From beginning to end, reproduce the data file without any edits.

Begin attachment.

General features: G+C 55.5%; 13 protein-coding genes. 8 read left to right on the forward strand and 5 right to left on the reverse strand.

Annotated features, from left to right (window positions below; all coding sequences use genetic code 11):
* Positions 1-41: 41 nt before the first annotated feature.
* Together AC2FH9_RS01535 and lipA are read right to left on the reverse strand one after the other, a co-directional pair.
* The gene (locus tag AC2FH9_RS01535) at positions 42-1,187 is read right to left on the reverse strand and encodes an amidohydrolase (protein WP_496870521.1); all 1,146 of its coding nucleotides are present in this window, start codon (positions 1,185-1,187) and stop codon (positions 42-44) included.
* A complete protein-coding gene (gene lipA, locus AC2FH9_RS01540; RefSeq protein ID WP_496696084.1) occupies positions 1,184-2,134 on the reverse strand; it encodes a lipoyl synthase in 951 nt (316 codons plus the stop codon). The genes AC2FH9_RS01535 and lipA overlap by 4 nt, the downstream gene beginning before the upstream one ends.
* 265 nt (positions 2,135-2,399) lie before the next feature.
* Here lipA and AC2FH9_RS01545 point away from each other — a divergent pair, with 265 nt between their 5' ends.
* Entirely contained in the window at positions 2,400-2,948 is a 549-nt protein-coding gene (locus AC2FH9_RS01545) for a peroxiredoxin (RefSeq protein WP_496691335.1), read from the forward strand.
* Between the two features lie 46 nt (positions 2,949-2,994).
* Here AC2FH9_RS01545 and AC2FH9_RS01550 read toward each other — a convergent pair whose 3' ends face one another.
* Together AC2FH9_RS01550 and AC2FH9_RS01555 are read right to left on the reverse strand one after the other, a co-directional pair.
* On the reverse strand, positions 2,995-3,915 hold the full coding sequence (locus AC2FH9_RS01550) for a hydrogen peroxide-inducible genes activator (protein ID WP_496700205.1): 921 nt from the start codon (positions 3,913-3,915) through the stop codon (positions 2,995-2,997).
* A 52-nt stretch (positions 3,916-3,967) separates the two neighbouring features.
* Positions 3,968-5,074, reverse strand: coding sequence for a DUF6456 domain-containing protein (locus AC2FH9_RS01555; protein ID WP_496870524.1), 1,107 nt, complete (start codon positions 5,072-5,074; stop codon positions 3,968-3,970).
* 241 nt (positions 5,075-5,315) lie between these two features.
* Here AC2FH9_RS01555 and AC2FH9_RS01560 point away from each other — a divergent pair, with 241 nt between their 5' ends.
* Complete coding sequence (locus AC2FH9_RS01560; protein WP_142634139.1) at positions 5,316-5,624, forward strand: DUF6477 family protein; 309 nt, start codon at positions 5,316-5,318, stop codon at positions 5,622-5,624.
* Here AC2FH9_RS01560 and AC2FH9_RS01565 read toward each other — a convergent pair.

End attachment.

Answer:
General features: G+C 55.5%; 13 protein-coding genes. 8 read left to right on the forward strand and 5 right to left on the reverse strand.

Annotated features, from left to right (window positions below; all coding sequences use genetic code 11):
* Positions 1-41: 41 nt before the first annotated feature.
* Together AC2FH9_RS01535 and lipA are read right to left on the reverse strand one after the other, a co-directional pair.
* The gene (locus tag AC2FH9_RS01535) at positions 42-1,187 is read right to left on the reverse strand and encodes an amidohydrolase (protein WP_496870521.1); all 1,146 of its coding nucleotides are present in this window, start codon (positions 1,185-1,187) and stop codon (positions 42-44) included.
* A complete protein-coding gene (gene lipA, locus AC2FH9_RS01540; RefSeq protein ID WP_496696084.1) occupies positions 1,184-2,134 on the reverse strand; it encodes a lipoyl synthase in 951 nt (316 codons plus the stop codon). The genes AC2FH9_RS01535 and lipA overlap by 4 nt, the downstream gene beginning before the upstream one ends.
* 265 nt (positions 2,135-2,399) lie before the next feature.
* Here lipA and AC2FH9_RS01545 point away from each other — a divergent pair, with 265 nt between their 5' ends.
* Entirely contained in the window at positions 2,400-2,948 is a 549-nt protein-coding gene (locus AC2FH9_RS01545) for a peroxiredoxin (RefSeq protein WP_496691335.1), read from the forward strand.
* Between the two features lie 46 nt (positions 2,949-2,994).
* Here AC2FH9_RS01545 and AC2FH9_RS01550 read toward each other — a convergent pair whose 3' ends face one another.
* Together AC2FH9_RS01550 and AC2FH9_RS01555 are read right to left on the reverse strand one after the other, a co-directional pair.
* On the reverse strand, positions 2,995-3,915 hold the full coding sequence (locus AC2FH9_RS01550) for a hydrogen peroxide-inducible genes activator (protein ID WP_496700205.1): 921 nt from the start codon (positions 3,913-3,915) through the stop codon (positions 2,995-2,997).
* A 52-nt stretch (positions 3,916-3,967) separates the two neighbouring features.
* Positions 3,968-5,074, reverse strand: coding sequence for a DUF6456 domain-containing protein (locus AC2FH9_RS01555; protein ID WP_496870524.1), 1,107 nt, complete (start codon positions 5,072-5,074; stop codon positions 3,968-3,970).
* 241 nt (positions 5,075-5,315) lie between these two features.
* Here AC2FH9_RS01555 and AC2FH9_RS01560 point away from each other — a divergent pair, with 241 nt between their 5' ends.
* Complete coding sequence (locus AC2FH9_RS01560; protein WP_142634139.1) at positions 5,316-5,624, forward strand: DUF6477 family protein; 309 nt, start codon at positions 5,316-5,318, stop codon at positions 5,622-5,624.
* Here AC2FH9_RS01560 and AC2FH9_RS01565 read toward each other — a convergent pair.